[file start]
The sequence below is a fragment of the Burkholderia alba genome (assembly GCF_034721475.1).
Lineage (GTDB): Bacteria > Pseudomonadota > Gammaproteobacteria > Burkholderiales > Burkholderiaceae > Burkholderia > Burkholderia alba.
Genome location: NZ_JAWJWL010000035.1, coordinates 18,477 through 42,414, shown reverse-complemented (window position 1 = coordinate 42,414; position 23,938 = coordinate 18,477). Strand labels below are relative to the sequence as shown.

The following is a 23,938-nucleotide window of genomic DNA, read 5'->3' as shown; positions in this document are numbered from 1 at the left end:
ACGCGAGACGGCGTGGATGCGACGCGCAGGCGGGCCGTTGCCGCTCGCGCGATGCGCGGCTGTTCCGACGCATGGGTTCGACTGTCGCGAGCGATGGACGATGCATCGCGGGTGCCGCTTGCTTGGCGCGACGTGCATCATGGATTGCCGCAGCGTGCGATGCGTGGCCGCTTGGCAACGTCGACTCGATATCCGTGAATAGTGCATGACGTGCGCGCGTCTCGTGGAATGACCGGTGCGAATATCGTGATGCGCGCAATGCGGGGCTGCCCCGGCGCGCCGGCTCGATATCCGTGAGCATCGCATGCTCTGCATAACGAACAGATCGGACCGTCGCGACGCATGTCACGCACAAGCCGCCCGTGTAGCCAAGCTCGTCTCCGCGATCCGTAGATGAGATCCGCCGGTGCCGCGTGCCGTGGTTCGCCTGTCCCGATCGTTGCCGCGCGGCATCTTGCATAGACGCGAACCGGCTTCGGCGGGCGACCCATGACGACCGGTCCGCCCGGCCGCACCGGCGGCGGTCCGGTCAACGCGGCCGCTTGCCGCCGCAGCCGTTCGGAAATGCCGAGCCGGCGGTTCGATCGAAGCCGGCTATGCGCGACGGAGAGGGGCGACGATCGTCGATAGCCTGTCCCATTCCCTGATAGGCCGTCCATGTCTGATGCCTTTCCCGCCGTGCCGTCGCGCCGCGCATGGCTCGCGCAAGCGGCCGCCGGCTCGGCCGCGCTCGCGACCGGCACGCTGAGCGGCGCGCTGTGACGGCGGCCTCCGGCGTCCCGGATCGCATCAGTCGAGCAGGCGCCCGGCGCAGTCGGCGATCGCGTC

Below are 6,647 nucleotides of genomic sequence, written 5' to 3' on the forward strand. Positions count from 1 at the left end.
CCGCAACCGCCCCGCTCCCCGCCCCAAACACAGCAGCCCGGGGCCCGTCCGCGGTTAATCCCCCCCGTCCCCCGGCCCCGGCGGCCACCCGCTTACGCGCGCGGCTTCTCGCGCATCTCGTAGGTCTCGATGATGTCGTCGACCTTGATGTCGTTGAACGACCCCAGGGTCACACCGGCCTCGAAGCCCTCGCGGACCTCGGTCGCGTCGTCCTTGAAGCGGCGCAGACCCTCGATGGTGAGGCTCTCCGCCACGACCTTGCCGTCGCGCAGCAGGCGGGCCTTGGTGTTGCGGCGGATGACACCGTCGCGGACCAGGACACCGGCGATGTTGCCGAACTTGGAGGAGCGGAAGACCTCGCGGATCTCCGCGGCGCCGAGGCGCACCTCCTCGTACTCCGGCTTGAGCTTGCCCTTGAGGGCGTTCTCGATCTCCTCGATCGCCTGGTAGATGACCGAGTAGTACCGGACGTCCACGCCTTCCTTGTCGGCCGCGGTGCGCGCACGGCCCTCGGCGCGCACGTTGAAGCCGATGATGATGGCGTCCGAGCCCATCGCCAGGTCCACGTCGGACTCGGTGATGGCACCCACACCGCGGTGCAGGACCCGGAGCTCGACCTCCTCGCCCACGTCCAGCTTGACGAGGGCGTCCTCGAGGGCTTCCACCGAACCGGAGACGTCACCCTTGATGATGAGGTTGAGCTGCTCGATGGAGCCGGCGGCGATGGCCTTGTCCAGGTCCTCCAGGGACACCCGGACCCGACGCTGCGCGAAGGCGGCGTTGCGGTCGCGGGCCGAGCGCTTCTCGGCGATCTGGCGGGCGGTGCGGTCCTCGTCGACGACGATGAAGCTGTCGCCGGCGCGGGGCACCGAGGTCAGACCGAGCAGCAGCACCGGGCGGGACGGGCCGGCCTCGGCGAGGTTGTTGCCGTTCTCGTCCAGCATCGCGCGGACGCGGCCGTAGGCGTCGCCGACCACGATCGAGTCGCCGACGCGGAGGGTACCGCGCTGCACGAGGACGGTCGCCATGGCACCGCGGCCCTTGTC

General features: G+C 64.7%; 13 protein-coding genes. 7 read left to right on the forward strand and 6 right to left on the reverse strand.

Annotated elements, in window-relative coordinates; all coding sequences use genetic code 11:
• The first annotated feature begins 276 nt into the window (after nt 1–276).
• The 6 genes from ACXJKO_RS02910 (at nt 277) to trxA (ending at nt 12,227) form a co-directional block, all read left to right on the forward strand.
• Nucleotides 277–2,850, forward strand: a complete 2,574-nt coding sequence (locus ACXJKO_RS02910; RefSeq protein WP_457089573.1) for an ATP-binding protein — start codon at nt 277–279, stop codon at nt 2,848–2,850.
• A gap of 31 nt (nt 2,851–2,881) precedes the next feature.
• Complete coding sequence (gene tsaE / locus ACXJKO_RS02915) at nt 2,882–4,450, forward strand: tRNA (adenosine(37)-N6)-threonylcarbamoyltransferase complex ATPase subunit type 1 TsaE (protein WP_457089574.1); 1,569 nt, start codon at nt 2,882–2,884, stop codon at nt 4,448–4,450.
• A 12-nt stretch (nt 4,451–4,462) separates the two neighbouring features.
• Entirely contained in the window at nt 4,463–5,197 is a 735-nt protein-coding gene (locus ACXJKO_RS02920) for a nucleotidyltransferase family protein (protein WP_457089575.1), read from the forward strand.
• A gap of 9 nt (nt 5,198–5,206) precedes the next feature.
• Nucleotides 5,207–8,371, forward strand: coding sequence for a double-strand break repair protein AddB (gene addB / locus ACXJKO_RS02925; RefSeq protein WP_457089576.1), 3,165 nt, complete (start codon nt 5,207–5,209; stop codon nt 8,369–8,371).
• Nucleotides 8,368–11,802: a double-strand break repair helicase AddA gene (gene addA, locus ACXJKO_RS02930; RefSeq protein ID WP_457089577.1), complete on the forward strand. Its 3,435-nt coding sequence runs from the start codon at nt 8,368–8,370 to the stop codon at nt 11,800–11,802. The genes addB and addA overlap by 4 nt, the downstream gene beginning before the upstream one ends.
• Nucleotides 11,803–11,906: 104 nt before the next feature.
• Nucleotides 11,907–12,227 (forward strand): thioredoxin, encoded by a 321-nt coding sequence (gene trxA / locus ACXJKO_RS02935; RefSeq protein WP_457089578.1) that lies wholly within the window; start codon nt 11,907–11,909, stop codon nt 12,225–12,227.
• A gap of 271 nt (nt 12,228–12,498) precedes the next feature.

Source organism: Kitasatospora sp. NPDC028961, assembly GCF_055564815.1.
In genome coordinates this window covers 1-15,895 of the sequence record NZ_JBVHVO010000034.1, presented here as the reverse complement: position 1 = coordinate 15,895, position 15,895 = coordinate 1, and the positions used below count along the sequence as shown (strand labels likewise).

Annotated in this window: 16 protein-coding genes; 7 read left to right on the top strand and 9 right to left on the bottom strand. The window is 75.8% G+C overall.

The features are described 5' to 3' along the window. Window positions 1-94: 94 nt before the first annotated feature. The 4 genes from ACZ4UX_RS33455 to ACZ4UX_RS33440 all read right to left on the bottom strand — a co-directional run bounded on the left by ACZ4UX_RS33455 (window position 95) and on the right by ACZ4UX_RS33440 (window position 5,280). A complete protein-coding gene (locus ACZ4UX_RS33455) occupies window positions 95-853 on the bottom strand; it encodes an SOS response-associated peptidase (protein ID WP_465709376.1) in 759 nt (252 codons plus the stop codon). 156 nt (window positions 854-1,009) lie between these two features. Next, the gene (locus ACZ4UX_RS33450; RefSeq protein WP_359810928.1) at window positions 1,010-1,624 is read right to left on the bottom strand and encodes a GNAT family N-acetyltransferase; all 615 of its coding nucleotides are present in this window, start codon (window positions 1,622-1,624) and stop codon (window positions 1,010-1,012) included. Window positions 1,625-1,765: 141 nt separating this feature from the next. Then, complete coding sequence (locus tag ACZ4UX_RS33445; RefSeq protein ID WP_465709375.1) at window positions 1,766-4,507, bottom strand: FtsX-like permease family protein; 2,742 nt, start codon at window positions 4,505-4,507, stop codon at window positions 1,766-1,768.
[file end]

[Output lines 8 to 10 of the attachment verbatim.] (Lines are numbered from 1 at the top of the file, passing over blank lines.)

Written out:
General features: G+C 64.7%; 13 protein-coding genes. 7 read left to right on the forward strand and 6 right to left on the reverse strand.

Annotated elements, in window-relative coordinates; all coding sequences use genetic code 11:
• The first annotated feature begins 276 nt into the window (after nt 1–276).